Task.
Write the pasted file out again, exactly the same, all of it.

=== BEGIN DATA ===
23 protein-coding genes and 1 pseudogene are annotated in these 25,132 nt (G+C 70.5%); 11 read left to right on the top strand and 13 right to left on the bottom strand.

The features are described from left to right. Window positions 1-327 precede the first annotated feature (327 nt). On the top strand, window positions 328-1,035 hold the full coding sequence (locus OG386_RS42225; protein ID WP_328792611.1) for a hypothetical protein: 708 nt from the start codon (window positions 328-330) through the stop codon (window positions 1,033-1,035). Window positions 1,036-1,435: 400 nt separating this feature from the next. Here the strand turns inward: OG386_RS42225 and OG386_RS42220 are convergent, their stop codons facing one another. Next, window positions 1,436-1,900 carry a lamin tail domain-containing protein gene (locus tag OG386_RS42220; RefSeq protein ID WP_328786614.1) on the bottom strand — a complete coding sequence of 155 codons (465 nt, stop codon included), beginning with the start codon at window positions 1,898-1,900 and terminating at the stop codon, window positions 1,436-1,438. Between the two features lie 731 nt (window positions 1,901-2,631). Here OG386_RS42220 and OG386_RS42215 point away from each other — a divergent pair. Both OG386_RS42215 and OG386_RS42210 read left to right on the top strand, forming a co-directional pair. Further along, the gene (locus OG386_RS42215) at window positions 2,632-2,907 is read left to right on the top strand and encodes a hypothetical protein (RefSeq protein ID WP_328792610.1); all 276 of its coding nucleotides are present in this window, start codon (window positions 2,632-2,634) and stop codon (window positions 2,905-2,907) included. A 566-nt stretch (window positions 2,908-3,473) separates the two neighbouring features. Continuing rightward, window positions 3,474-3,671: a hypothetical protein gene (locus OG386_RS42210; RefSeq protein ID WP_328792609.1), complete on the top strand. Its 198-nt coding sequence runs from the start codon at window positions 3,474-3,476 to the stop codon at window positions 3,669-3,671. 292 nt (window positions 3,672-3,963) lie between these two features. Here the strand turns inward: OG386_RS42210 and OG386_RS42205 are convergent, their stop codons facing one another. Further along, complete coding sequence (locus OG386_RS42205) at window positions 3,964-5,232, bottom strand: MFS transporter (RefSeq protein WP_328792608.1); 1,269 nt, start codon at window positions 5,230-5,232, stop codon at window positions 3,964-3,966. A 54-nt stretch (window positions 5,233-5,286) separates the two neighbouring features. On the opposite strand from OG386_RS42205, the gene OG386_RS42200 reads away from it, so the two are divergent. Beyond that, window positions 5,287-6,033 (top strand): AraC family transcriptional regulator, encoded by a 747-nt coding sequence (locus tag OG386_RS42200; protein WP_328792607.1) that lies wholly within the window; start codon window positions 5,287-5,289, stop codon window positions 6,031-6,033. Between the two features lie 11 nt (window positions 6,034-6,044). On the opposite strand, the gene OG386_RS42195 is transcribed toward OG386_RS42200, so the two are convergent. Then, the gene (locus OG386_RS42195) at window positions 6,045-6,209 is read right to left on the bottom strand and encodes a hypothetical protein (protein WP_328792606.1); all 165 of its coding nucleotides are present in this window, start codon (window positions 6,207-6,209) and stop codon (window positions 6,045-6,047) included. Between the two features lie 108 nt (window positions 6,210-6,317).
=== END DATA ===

23 protein-coding genes and 1 pseudogene are annotated in these 25,132 nt (G+C 70.5%); 11 read left to right on the top strand and 13 right to left on the bottom strand.

The features are described from left to right. Window positions 1-327 precede the first annotated feature (327 nt). On the top strand, window positions 328-1,035 hold the full coding sequence (locus OG386_RS42225; protein ID WP_328792611.1) for a hypothetical protein: 708 nt from the start codon (window positions 328-330) through the stop codon (window positions 1,033-1,035). Window positions 1,036-1,435: 400 nt separating this feature from the next. Here the strand turns inward: OG386_RS42225 and OG386_RS42220 are convergent, their stop codons facing one another. Next, window positions 1,436-1,900 carry a lamin tail domain-containing protein gene (locus tag OG386_RS42220; RefSeq protein ID WP_328786614.1) on the bottom strand — a complete coding sequence of 155 codons (465 nt, stop codon included), beginning with the start codon at window positions 1,898-1,900 and terminating at the stop codon, window positions 1,436-1,438. Between the two features lie 731 nt (window positions 1,901-2,631). Here OG386_RS42220 and OG386_RS42215 point away from each other — a divergent pair. Both OG386_RS42215 and OG386_RS42210 read left to right on the top strand, forming a co-directional pair. Further along, the gene (locus OG386_RS42215) at window positions 2,632-2,907 is read left to right on the top strand and encodes a hypothetical protein (RefSeq protein ID WP_328792610.1); all 276 of its coding nucleotides are present in this window, start codon (window positions 2,632-2,634) and stop codon (window positions 2,905-2,907) included. A 566-nt stretch (window positions 2,908-3,473) separates the two neighbouring features. Continuing rightward, window positions 3,474-3,671: a hypothetical protein gene (locus OG386_RS42210; RefSeq protein ID WP_328792609.1), complete on the top strand. Its 198-nt coding sequence runs from the start codon at window positions 3,474-3,476 to the stop codon at window positions 3,669-3,671. 292 nt (window positions 3,672-3,963) lie between these two features. Here the strand turns inward: OG386_RS42210 and OG386_RS42205 are convergent, their stop codons facing one another. Further along, complete coding sequence (locus OG386_RS42205) at window positions 3,964-5,232, bottom strand: MFS transporter (RefSeq protein WP_328792608.1); 1,269 nt, start codon at window positions 5,230-5,232, stop codon at window positions 3,964-3,966. A 54-nt stretch (window positions 5,233-5,286) separates the two neighbouring features. On the opposite strand from OG386_RS42205, the gene OG386_RS42200 reads away from it, so the two are divergent. Beyond that, window positions 5,287-6,033 (top strand): AraC family transcriptional regulator, encoded by a 747-nt coding sequence (locus tag OG386_RS42200; protein WP_328792607.1) that lies wholly within the window; start codon window positions 5,287-5,289, stop codon window positions 6,031-6,033. Between the two features lie 11 nt (window positions 6,034-6,044). On the opposite strand, the gene OG386_RS42195 is transcribed toward OG386_RS42200, so the two are convergent. Then, the gene (locus OG386_RS42195) at window positions 6,045-6,209 is read right to left on the bottom strand and encodes a hypothetical protein (protein WP_328792606.1); all 165 of its coding nucleotides are present in this window, start codon (window positions 6,207-6,209) and stop codon (window positions 6,045-6,047) included. Between the two features lie 108 nt (window positions 6,210-6,317).